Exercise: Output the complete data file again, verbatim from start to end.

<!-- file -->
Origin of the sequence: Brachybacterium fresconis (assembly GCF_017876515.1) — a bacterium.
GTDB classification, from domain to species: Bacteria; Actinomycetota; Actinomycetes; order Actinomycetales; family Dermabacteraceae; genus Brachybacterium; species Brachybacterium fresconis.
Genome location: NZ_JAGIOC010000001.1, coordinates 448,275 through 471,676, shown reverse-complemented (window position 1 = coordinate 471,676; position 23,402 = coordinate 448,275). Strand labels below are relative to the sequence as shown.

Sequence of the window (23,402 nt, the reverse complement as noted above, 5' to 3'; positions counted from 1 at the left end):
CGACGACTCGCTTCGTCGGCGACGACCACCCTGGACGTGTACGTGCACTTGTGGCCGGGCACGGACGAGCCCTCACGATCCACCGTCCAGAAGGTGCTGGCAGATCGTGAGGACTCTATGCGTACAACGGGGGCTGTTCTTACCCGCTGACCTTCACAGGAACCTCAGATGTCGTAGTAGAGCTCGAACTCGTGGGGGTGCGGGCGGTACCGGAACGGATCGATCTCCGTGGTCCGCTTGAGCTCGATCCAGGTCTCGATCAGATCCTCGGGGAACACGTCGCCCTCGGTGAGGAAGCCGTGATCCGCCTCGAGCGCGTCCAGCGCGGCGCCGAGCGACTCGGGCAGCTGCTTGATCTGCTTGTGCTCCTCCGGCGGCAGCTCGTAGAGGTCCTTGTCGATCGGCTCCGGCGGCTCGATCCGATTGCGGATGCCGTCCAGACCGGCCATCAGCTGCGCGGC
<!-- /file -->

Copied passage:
Origin of the sequence: Brachybacterium fresconis (assembly GCF_017876515.1) — a bacterium.
GTDB classification, from domain to species: Bacteria; Actinomycetota; Actinomycetes; order Actinomycetales; family Dermabacteraceae; genus Brachybacterium; species Brachybacterium fresconis.
Genome location: NZ_JAGIOC010000001.1, coordinates 448,275 through 471,676, shown reverse-complemented (window position 1 = coordinate 471,676; position 23,402 = coordinate 448,275). Strand labels below are relative to the sequence as shown.

Sequence of the window (23,402 nt, the reverse complement as noted above, 5' to 3'; positions counted from 1 at the left end):
CGACGACTCGCTTCGTCGGCGACGACCACCCTGGACGTGTACGTGCACTTGTGGCCGGGCACGGACGAGCCCTCACGATCCACCGTCCAGAAGGTGCTGGCAGATCGTGAGGACTCTATGCGTACAACGGGGGCTGTTCTTACCCGCTGACCTTCACAGGAACCTCAGATGTCGTAGTAGAGCTCGAACTCGTGGGGGTGCGGGCGGTACCGGAACGGATCGATCTCCGTGGTCCGCTTGAGCTCGATCCAGGTCTCGATCAGATCCTCGGGGAACACGTCGCCCTCGGTGAGGAAGCCGTGATCCGCCTCGAGCGCGTCCAGCGCGGCGCCGAGCGACTCGGGCAGCTGCTTGATCTGCTTGTGCTCCTCCGGCGGCAGCTCGTAGAGGTCCTTGTCGATCGGCTCCGGCGGCTCGATCCGATTGCGGATGCCGTCCAGACCGGCCATCAGCTGCGCGGC